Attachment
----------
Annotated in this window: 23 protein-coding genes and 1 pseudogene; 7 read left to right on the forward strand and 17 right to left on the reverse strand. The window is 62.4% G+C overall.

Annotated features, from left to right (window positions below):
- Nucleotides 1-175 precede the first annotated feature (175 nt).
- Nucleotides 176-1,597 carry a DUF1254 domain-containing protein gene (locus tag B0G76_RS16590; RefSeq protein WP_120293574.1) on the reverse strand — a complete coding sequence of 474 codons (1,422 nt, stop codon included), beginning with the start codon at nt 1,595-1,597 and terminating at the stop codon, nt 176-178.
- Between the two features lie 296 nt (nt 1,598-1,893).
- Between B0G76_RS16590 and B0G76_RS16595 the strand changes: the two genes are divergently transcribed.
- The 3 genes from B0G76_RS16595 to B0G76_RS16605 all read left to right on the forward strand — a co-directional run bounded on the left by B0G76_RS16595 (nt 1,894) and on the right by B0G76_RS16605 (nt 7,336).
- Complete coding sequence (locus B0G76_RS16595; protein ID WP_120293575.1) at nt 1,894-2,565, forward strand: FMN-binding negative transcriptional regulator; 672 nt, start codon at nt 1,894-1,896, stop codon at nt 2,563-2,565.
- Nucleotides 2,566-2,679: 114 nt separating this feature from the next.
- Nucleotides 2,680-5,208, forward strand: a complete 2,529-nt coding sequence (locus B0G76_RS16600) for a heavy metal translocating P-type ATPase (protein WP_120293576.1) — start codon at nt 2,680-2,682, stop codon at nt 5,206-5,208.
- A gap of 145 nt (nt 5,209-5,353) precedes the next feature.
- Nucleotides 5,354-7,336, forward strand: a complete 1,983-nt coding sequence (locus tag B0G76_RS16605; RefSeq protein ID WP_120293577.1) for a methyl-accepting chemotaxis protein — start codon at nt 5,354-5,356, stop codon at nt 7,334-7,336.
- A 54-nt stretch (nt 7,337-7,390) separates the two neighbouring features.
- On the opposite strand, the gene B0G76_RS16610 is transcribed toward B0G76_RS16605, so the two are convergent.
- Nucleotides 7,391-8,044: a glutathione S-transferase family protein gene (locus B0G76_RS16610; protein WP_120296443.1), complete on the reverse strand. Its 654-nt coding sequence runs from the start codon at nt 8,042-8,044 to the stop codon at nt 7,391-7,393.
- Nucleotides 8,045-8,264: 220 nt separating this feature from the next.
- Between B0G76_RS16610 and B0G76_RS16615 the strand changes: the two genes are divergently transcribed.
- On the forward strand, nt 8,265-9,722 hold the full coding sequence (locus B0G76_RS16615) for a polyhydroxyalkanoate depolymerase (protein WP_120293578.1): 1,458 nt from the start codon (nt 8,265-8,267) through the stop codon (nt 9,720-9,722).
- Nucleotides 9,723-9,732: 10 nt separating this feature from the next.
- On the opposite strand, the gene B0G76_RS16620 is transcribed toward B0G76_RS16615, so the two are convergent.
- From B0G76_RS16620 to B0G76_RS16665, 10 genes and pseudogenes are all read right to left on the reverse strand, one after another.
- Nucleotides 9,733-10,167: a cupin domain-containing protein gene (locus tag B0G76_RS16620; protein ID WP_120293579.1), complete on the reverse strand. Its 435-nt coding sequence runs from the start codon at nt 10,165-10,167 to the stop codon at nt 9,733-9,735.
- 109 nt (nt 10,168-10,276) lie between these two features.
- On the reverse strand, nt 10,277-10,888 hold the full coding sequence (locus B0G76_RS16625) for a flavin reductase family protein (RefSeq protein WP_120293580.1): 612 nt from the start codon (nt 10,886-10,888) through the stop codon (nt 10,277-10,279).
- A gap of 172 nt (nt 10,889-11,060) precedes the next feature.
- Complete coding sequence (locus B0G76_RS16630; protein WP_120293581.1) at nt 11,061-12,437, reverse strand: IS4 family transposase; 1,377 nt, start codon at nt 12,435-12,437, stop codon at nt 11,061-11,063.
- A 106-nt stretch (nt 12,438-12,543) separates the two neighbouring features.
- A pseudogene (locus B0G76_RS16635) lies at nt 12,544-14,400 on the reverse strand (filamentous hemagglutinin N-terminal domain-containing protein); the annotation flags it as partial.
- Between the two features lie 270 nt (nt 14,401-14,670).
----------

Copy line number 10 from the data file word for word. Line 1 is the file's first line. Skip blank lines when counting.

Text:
- Nucleotides 2,680-5,208, forward strand: a complete 2,529-nt coding sequence (locus B0G76_RS16600) for a heavy metal translocating P-type ATPase (protein WP_120293576.1) — start codon at nt 2,680-2,682, stop codon at nt 5,206-5,208.